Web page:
Why does DSCA make aircraft prices so confusing?

The Indian press says New Delhi is holding up a blockbuster deal for 10 Boeing C-17s. There’s apparently some concerns about the bill, which the US Defense Security and Cooperation Agency (DSCA) estimates could cost as much as $5.8 billion. Ouch! That’s worth as much as $580 million per aircraft.

This raises one of my frequent gripes about DSCA’s mandatory notifications to Congress. In short, they make no sense.

According to DSCA, the same aircraft with nearly identical equipment and extra features will result in a wild range of costs, depending on which country is buying. It’s not unreasonable for some countries to think they’re getting a bad deal if all they’re reading are the DSCA notifications.

Consider four recent sales announcements by the DSCA. If you go by these numbers, Australia is buying its latest C-17 ($300 million) for nearly half the price of India’s deal ($580 million each) despite ordering superior equipment, such as the large aircraft infrared countermeasures system (LAIRCM). Similarly, NATO is buying two C-17s for nearly the same price ($700 million) that Kuwait is buying only one ($693 million).  


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5 Responses to Why does DSCA make aircraft prices so confusing?

  1. Aussie Digger 30 March, 2011 at 7:45 am #

    Australia isn’t buying the capability from scratch. We are buying simulators, support/test equipment etc this time around. We did all that in our original 4 aircraft purchase.

    The cost of our original package was $2b for 4x aircraft in 2006.


    A follow-on support package was also ordered by Australia for an extra $300m in 2009.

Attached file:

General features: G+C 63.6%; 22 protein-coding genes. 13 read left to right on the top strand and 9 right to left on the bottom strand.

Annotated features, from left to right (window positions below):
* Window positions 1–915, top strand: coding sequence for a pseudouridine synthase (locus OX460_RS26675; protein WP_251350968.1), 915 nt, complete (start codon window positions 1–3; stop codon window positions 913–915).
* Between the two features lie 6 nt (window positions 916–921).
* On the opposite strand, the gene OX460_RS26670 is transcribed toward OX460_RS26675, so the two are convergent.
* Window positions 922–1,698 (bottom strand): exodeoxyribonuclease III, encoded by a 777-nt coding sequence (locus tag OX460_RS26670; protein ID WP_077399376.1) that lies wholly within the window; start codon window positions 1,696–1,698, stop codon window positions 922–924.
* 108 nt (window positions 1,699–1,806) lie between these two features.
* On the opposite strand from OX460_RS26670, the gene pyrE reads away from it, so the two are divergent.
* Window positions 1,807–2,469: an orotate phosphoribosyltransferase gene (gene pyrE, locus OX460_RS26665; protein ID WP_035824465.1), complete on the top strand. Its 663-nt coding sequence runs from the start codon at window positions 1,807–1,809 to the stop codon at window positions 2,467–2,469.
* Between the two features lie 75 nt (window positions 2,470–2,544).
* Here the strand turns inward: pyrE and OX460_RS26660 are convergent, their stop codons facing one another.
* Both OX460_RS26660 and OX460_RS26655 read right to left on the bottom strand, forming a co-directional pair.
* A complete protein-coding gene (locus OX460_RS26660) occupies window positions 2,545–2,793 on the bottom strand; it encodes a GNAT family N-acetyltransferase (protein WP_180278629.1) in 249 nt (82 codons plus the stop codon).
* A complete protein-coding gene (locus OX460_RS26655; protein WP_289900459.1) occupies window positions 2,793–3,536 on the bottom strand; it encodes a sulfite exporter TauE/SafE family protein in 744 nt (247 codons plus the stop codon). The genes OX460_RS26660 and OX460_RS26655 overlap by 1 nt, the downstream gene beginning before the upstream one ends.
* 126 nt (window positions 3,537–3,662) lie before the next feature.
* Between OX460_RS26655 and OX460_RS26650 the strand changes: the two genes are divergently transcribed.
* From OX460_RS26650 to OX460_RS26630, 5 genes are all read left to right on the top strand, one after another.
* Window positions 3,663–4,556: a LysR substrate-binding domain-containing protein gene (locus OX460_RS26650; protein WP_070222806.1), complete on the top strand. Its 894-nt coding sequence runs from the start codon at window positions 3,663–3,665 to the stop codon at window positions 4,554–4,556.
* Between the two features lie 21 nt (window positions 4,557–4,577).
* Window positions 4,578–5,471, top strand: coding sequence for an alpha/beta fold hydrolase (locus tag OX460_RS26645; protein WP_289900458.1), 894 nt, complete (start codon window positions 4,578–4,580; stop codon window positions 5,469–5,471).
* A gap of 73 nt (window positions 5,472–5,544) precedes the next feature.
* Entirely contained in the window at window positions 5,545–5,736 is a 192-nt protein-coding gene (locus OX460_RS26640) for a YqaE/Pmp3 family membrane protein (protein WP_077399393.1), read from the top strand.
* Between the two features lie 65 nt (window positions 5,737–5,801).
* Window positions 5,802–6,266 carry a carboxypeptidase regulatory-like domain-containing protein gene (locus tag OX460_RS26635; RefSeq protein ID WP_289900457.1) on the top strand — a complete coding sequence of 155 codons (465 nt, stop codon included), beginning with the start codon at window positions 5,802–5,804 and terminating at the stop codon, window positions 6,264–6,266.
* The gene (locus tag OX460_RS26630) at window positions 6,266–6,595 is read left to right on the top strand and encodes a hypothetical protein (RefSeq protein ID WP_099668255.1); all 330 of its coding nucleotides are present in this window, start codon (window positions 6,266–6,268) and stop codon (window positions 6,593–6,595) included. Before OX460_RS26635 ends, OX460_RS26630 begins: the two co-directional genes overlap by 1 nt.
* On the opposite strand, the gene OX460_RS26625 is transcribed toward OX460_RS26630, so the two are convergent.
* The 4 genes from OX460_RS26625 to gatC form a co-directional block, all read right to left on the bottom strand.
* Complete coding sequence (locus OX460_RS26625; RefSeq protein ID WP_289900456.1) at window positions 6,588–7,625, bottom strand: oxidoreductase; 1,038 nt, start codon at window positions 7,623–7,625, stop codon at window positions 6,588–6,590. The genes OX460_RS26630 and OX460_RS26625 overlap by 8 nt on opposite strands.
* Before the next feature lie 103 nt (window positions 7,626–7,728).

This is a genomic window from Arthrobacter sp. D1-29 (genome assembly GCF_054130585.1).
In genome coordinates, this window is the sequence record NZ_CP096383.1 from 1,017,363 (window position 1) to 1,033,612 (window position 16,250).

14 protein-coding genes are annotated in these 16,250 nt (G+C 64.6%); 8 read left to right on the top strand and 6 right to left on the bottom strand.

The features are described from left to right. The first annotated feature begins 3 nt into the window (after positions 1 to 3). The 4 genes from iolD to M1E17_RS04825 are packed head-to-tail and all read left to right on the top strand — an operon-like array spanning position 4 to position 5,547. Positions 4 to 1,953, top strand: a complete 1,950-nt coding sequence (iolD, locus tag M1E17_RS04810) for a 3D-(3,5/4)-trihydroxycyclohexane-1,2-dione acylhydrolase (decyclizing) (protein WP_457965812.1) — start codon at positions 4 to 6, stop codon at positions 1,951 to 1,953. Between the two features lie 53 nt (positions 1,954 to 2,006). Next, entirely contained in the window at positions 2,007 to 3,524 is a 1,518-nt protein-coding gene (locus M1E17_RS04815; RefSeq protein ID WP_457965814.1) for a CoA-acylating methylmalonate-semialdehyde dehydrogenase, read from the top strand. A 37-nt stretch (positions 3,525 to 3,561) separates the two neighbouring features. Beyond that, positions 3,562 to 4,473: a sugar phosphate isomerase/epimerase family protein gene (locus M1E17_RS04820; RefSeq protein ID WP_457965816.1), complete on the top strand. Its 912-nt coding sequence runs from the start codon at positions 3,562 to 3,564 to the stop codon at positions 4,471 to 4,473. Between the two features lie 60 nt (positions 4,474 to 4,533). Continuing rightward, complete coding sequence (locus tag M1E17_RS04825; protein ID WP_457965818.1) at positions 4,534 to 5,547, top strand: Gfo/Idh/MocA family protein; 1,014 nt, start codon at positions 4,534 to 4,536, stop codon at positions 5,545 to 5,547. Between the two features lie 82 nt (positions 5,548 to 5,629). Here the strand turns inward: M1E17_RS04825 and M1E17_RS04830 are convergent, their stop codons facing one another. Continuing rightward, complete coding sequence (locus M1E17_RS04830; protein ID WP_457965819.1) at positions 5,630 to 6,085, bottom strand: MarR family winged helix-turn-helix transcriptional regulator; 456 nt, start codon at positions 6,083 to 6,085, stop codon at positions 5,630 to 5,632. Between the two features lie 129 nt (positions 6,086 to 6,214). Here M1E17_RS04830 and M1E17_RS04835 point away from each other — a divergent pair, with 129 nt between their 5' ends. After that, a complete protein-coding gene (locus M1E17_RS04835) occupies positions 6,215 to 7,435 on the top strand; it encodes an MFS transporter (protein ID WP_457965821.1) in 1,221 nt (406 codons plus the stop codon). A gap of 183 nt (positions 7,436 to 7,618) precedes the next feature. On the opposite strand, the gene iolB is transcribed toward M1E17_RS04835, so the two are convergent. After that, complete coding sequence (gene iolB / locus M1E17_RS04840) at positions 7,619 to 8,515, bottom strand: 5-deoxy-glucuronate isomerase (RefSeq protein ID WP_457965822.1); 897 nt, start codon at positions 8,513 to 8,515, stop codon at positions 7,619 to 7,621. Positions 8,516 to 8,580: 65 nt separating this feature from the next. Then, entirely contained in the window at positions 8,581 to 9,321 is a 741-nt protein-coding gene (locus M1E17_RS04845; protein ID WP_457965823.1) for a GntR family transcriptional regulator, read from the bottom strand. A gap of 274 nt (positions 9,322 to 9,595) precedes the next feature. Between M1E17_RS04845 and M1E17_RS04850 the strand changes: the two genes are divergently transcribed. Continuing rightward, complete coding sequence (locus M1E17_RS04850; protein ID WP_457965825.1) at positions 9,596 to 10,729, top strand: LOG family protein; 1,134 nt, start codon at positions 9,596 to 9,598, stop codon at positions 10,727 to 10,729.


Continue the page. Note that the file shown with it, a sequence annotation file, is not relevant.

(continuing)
It seems a bit hard to judge the packages, especially when the fine detail of what they contain isn’t published.



  2. jetcal1 30 March, 2011 at 3:05 pm #

    Are the price disparities due to differing requirements for:
    1. Training/training infrastructure
    2. Back shop maintenance facilities and tooling/test benches
    3. Ground Support Equipment
    4. Spares packages
    5. Technical Support (Translating manuals)
    6. Field Service Technicians
    This would certainly drive units costs up for smaller buys.

  3. Royce 30 March, 2011 at 6:36 pm #

    I read DSCA announcements as notices of a possible deal, terms to be finalized later. A lot can happen between the notice and a signed contract. Plus, it is extremely difficult to compare packages across countries. The cost breakdown of a deal into its component parts aren’t available to the public (so far as I know). If they are, someone post a link. Because that would be useful.

  4. jetcal1 30 March, 2011 at 9:32 pm #

    Your best bet would be fedbizops and reviewing the solicitation CLIN line by line.

    (Assuming it gets posted on bizops.)

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